My fear about this referendum is that we are being sold a pup.  The government will congratulate us all for making this a great country to be a child in.  And then they will sit back on their laurels and other than children in foster care, no other vulnerable lives will really change?

Maybe I am just an old cynic.  But I don’t trust our politicians or our system of politics.  I have a feeling in my gut that this referendum is just window dressing that actually won’t make a hill of beans to the vast majority of children.  I have a letter from 1996 from the then Minister of State at Dept of Health, Austin Curry which stated that he was aware with issues relating to step adoptions and was “having investigations made into…. an alternative mechanism.. in such cases.”  1996 – and nothing has changed.  I am very far from convinced that this Government like others before them, are serious about children?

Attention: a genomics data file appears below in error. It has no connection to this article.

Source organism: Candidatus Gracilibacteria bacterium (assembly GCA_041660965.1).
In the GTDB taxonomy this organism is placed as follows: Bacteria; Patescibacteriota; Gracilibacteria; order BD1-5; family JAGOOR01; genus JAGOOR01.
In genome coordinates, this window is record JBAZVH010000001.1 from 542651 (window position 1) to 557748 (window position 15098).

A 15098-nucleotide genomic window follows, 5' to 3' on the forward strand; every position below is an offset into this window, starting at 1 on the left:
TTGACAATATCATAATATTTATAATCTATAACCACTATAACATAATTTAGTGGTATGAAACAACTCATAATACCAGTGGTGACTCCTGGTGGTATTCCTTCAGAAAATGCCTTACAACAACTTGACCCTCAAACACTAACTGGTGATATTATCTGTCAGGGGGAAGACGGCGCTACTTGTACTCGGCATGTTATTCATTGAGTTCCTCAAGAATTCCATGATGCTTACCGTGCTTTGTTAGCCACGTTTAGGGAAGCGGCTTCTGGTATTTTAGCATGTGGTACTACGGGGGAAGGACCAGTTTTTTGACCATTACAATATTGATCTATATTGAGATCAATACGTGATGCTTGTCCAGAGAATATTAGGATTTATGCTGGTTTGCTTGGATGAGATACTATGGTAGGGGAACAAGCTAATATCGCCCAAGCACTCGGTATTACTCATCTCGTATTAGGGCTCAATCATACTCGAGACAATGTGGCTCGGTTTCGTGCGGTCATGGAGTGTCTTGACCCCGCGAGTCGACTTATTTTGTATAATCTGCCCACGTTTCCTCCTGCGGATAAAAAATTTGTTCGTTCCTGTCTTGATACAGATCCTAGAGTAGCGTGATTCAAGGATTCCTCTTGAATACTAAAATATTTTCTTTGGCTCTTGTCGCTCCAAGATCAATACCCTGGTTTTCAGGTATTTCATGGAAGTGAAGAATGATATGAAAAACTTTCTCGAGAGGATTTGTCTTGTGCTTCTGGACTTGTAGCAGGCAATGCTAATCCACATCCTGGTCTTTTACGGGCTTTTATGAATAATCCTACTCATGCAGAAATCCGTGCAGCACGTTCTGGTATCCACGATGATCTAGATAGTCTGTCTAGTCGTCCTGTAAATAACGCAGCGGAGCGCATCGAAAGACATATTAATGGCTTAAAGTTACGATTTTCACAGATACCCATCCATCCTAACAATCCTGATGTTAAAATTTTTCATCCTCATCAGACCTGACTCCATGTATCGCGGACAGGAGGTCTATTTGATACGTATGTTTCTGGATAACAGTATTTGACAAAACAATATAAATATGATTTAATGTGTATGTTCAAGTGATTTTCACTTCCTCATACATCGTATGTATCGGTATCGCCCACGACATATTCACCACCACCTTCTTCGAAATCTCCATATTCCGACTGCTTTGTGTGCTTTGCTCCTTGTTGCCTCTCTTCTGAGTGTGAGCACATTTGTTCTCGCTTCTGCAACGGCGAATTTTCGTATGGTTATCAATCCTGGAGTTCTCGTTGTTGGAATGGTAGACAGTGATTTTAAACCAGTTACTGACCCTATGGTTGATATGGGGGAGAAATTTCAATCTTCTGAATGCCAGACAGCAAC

Please tell me I am wrong?  And I am serious about these questions…. if you can provide an answer to one of more of them, please leave me an enlightening comment.  Thank you


One of the few ‘right’ things we did as a country during the boom years was to take a few steps towards valuing, in a real way, the work of caring for children in this country.
Back in 1992 debate began around the provision of childcare in Ireland for families where both parents worked.  The Commission for the Status of Women recommended that there should be a tax relief for the payment of childcare for working parents.  However that immediately led to parents who cared for their own children in the home feeling (rightly) discriminated against.
By 2000 we were also discussing child poverty and in the end it was felt that an increase in the universal child benefit scheme was the best way of addressing all of these concerns.